Over the past three years, Lueders has averaged ten points and six assists per game as a member of the boys basketball team. Saxony Lutheran doesn't yet have a girls basketball team, so when Lueders chose to attend the small private high school, the only way for her to continue playing basketball was to play with - and against - the boys.
As a freshman she played on the junior varsity and has been a starter on the varsity team for the past two seasons. During that time, her teams have compiled a 54-18 record.
"She's a very athletic, quick, strong guard who can play both the point guard and shooting guard," John Daniel, her coach at Saxony, told VandyMania. "She's accustomed to guarding boys much bigger than her, and she's not afraid to get physical on the block when she needs to."
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Lueders' decision to attend a small private high school with no girls basketball team meant that her path to a college basketball scholarship would necessarily be unconventional.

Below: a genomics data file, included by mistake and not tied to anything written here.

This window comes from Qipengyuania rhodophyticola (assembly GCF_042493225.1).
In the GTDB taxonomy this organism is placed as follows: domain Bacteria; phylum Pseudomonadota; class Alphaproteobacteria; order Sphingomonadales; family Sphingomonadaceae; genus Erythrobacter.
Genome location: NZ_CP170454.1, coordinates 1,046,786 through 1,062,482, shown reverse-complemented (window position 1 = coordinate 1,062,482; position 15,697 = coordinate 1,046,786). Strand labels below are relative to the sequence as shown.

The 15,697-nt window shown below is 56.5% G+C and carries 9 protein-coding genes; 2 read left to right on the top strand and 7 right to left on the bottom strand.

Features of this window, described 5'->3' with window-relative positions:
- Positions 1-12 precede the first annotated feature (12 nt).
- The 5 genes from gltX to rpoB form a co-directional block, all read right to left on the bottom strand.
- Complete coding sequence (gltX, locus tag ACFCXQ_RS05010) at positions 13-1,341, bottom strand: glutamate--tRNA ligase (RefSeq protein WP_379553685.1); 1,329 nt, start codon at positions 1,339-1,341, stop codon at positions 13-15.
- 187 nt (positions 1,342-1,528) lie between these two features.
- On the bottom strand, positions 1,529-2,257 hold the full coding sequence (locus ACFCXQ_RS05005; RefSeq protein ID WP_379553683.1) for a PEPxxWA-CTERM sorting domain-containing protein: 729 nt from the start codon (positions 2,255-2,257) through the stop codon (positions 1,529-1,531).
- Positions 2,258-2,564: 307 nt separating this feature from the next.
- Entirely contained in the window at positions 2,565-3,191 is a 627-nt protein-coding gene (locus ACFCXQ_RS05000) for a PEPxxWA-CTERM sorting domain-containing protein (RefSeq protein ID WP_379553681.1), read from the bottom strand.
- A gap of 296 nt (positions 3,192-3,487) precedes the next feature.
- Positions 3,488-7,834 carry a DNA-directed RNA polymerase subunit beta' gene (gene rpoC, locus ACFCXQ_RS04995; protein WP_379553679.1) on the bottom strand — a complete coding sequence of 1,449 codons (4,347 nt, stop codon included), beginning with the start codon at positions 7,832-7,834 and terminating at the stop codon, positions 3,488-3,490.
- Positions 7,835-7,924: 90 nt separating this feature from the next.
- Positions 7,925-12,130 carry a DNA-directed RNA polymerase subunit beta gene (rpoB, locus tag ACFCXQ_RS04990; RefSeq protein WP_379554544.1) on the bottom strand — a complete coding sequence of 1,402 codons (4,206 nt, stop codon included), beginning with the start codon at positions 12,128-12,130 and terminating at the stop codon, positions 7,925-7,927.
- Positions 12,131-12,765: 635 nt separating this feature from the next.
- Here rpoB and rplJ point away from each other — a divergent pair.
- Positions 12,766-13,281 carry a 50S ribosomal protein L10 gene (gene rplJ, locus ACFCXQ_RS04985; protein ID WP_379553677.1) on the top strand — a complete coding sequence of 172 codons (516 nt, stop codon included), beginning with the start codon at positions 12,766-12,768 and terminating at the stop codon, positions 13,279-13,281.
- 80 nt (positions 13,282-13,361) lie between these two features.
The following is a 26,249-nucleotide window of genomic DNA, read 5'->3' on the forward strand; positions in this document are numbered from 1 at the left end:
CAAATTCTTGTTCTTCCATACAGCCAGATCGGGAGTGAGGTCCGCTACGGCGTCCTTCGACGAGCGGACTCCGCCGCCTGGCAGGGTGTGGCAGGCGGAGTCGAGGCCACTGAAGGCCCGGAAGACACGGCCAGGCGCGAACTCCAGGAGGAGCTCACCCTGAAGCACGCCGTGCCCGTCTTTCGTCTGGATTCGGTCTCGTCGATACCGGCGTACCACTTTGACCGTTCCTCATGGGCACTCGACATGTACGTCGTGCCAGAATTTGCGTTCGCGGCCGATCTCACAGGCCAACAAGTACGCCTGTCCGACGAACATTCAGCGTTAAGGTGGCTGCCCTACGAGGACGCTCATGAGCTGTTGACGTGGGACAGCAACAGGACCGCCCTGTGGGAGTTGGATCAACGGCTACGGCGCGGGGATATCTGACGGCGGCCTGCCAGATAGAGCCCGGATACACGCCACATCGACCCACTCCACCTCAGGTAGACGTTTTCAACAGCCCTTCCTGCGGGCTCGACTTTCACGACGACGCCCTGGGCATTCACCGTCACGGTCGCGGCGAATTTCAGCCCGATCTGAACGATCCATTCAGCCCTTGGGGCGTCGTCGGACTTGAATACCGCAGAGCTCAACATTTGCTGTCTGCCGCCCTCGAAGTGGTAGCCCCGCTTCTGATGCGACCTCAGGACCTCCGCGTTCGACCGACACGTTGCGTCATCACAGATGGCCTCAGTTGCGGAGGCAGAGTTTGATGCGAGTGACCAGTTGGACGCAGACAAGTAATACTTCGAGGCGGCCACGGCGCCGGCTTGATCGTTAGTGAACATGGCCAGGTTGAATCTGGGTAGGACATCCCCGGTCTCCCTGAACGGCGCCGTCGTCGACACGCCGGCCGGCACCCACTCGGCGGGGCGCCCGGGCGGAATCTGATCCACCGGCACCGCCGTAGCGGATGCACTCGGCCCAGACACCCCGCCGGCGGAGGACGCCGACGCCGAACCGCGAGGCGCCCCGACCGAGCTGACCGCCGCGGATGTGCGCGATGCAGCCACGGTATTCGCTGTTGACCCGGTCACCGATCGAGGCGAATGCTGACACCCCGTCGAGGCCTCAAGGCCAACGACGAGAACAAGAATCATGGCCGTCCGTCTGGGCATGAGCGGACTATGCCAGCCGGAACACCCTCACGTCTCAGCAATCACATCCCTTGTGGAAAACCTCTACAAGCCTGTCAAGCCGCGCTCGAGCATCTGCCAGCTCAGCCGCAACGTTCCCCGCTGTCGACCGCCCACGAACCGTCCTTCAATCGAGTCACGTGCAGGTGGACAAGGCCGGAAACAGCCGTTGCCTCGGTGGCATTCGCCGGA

While Lueders has received considerable local media coverage because she's playing with and against boys, coaches from the top women's college basketball programs wouldn't ordinarily be watching boys games.
That's where Daniel came in. "When she decided to come, I told her I'd help her," he told VandyMania.
And he had the experience to do it. Before going to Saxony, he had been an assistant men's basketball coach at Washington University in St,. Louis for several years and also an assistant for a year at the D1 level at Southeast Missouri State.
And as a Harvard graduate, he appreciated the benefits that a college like Vanderbilt can offer.
So after Lueder's freshman year, Daniel put together a tape and sent it Vanderbilt - and to Vanderbilt only. The following year, after her sophomore season, Lueders played with an AAU team so she could be seen by other coaches and was recruited by more than 40 college programs.
But in the end, her search for a college ended where it began - with Vanderbilt.